Serve yourself with all the information, preparation methods and many recipes of quinoa
Whether you’re working out and planning to build muscle or give definition to your body – or you just enjoy a good sport like football or cycling – adding protein to your diet is essential to ensure you have enough for the body to rebuild and maintain your muscle mass.
The body needs protein to build and repair tissues. Protein acts as a building block for bones and is responsible for the body structure of humans. It also helps in developing muscles, cartilage, skin and blood. Protein is a ‘macronutrient’ meaning the body needs large amounts of protein, as compared to micronutrients such as vitamins and minerals.
High protein content is one of the best reason to enjoy quinoa. It is a low-fat and cholesterol free source of vegetable protein making it perfect for vegetarians and non-vegetarians alike. According to the USDA nutrient database, 1 cup of quinoa (185 g) contains 8.14 grams of protein. The same amount of protein that you can get from an egg or about 30 grams of chicken or fish. A cup of cooked quinoa has 220 calories. The recommended daily protein intake is roughly 56 grams for most men and 46 for most women.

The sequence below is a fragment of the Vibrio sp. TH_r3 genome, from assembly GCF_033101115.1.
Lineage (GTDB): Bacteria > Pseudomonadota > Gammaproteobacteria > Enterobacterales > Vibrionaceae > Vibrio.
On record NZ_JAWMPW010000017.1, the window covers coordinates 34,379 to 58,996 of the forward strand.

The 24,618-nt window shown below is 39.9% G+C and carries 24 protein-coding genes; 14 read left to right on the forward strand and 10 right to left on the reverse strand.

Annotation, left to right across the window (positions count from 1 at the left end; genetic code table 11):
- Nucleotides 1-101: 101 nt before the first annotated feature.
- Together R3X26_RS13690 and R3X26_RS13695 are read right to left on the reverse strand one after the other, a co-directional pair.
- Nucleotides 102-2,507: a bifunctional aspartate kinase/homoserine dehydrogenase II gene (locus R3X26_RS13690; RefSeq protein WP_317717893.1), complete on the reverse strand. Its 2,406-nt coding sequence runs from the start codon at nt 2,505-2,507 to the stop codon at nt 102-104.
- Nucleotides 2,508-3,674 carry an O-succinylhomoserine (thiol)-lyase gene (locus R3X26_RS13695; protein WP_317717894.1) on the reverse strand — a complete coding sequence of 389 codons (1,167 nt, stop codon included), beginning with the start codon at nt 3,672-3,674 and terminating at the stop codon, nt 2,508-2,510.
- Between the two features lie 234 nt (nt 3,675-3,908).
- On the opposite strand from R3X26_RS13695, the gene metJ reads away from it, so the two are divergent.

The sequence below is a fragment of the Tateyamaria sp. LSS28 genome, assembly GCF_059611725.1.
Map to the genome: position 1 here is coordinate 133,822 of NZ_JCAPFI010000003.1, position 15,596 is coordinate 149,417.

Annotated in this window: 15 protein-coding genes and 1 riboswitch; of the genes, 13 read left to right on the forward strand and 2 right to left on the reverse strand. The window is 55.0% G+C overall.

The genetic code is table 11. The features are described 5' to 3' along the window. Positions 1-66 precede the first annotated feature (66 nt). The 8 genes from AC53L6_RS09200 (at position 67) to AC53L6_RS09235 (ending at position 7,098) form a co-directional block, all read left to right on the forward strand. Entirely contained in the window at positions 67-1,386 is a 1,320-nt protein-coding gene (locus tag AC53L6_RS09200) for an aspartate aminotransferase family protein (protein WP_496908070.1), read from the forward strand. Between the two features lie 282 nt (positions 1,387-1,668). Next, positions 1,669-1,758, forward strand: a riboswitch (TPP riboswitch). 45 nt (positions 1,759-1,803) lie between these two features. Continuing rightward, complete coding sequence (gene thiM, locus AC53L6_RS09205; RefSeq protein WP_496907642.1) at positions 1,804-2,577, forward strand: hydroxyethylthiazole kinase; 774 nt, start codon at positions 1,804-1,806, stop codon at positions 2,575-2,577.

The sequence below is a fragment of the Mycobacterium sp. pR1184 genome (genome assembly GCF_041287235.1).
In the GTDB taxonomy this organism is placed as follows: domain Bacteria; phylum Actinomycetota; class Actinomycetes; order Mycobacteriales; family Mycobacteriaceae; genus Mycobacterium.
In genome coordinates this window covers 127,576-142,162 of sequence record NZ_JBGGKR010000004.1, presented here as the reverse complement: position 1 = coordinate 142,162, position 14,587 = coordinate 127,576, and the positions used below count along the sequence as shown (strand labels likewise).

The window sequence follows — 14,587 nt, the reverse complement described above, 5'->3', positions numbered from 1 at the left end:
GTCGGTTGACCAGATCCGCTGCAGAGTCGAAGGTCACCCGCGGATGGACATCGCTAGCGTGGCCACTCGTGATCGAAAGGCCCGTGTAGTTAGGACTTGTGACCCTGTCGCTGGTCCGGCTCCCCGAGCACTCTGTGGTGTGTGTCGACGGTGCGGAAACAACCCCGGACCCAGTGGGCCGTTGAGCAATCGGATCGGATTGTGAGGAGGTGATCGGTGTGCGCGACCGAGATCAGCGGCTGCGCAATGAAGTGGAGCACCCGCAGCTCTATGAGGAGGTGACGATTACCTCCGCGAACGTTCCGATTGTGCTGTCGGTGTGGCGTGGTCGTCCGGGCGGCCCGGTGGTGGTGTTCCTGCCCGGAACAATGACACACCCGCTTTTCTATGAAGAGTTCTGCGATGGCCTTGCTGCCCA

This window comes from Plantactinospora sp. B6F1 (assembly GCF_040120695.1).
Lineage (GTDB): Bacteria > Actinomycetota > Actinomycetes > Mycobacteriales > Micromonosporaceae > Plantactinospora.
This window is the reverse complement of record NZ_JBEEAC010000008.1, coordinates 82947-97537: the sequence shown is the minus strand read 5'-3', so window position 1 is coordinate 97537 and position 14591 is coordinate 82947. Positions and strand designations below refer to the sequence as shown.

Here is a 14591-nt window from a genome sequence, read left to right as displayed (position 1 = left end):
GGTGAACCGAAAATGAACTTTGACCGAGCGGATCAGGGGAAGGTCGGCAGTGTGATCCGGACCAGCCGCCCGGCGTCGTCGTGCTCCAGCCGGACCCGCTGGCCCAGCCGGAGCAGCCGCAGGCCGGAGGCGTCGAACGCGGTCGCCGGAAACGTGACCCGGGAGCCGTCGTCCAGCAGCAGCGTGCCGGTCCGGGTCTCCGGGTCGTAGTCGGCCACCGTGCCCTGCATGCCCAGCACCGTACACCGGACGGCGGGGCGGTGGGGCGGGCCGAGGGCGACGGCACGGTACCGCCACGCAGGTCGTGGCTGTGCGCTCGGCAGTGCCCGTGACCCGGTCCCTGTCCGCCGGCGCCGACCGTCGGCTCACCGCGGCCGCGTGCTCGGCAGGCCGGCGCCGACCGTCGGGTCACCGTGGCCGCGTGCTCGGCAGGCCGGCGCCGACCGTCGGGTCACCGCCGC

Proteins consist of units called amino acids, often referred to as the building blocks of protein. Animal products contain complete proteins because they provide all essential amino acids. Plant products offer some but not all amino acids. A complete protein diet is one which constitutes of all the essential amino acids.
Our body requires amino acids for better muscle recovery, hence it is very important in gaining strength and getting the best results from a physical activity. Most grains are low in lysine, therefore they are considered incomplete proteins. But quinoa contains lysine, as well as eight of the other amino acids, making it a complete protein.
Add quinoa to your breakfast when you’re traditionally ‘carb-loading’ before a marathon workout or a match.